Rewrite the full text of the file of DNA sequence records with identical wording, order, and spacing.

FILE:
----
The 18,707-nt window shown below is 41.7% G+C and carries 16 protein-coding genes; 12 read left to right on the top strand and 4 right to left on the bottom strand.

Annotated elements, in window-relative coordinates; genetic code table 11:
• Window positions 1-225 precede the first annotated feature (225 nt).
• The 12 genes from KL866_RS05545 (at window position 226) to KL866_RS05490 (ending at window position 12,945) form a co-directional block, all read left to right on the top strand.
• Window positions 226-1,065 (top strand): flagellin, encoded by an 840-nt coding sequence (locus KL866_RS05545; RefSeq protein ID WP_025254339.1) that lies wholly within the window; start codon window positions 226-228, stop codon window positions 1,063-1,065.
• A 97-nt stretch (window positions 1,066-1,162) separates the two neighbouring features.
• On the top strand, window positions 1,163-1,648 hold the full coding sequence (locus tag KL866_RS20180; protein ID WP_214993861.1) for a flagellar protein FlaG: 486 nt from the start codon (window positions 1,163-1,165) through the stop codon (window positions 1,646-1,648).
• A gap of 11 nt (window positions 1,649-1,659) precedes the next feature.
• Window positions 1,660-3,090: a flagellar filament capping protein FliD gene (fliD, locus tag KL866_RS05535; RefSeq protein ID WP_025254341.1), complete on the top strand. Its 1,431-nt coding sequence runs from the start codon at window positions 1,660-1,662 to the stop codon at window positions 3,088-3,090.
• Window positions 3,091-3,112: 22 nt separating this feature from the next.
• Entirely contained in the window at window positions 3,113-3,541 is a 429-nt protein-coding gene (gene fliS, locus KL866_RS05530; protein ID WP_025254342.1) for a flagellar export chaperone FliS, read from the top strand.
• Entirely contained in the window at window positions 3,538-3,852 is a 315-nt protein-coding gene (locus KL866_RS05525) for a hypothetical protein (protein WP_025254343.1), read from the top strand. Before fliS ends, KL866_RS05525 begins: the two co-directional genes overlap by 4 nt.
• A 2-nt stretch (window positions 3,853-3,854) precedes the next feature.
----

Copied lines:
The 18,707-nt window shown below is 41.7% G+C and carries 16 protein-coding genes; 12 read left to right on the top strand and 4 right to left on the bottom strand.

Annotated elements, in window-relative coordinates; genetic code table 11:
• Window positions 1-225 precede the first annotated feature (225 nt).
• The 12 genes from KL866_RS05545 (at window position 226) to KL866_RS05490 (ending at window position 12,945) form a co-directional block, all read left to right on the top strand.
• Window positions 226-1,065 (top strand): flagellin, encoded by an 840-nt coding sequence (locus KL866_RS05545; RefSeq protein ID WP_025254339.1) that lies wholly within the window; start codon window positions 226-228, stop codon window positions 1,063-1,065.
• A 97-nt stretch (window positions 1,066-1,162) separates the two neighbouring features.
• On the top strand, window positions 1,163-1,648 hold the full coding sequence (locus tag KL866_RS20180; protein ID WP_214993861.1) for a flagellar protein FlaG: 486 nt from the start codon (window positions 1,163-1,165) through the stop codon (window positions 1,646-1,648).
• A gap of 11 nt (window positions 1,649-1,659) precedes the next feature.
• Window positions 1,660-3,090: a flagellar filament capping protein FliD gene (fliD, locus tag KL866_RS05535; RefSeq protein ID WP_025254341.1), complete on the top strand. Its 1,431-nt coding sequence runs from the start codon at window positions 1,660-1,662 to the stop codon at window positions 3,088-3,090.
• Window positions 3,091-3,112: 22 nt separating this feature from the next.
• Entirely contained in the window at window positions 3,113-3,541 is a 429-nt protein-coding gene (gene fliS, locus KL866_RS05530; protein ID WP_025254342.1) for a flagellar export chaperone FliS, read from the top strand.
• Entirely contained in the window at window positions 3,538-3,852 is a 315-nt protein-coding gene (locus KL866_RS05525) for a hypothetical protein (protein WP_025254343.1), read from the top strand. Before fliS ends, KL866_RS05525 begins: the two co-directional genes overlap by 4 nt.
• A 2-nt stretch (window positions 3,853-3,854) precedes the next feature.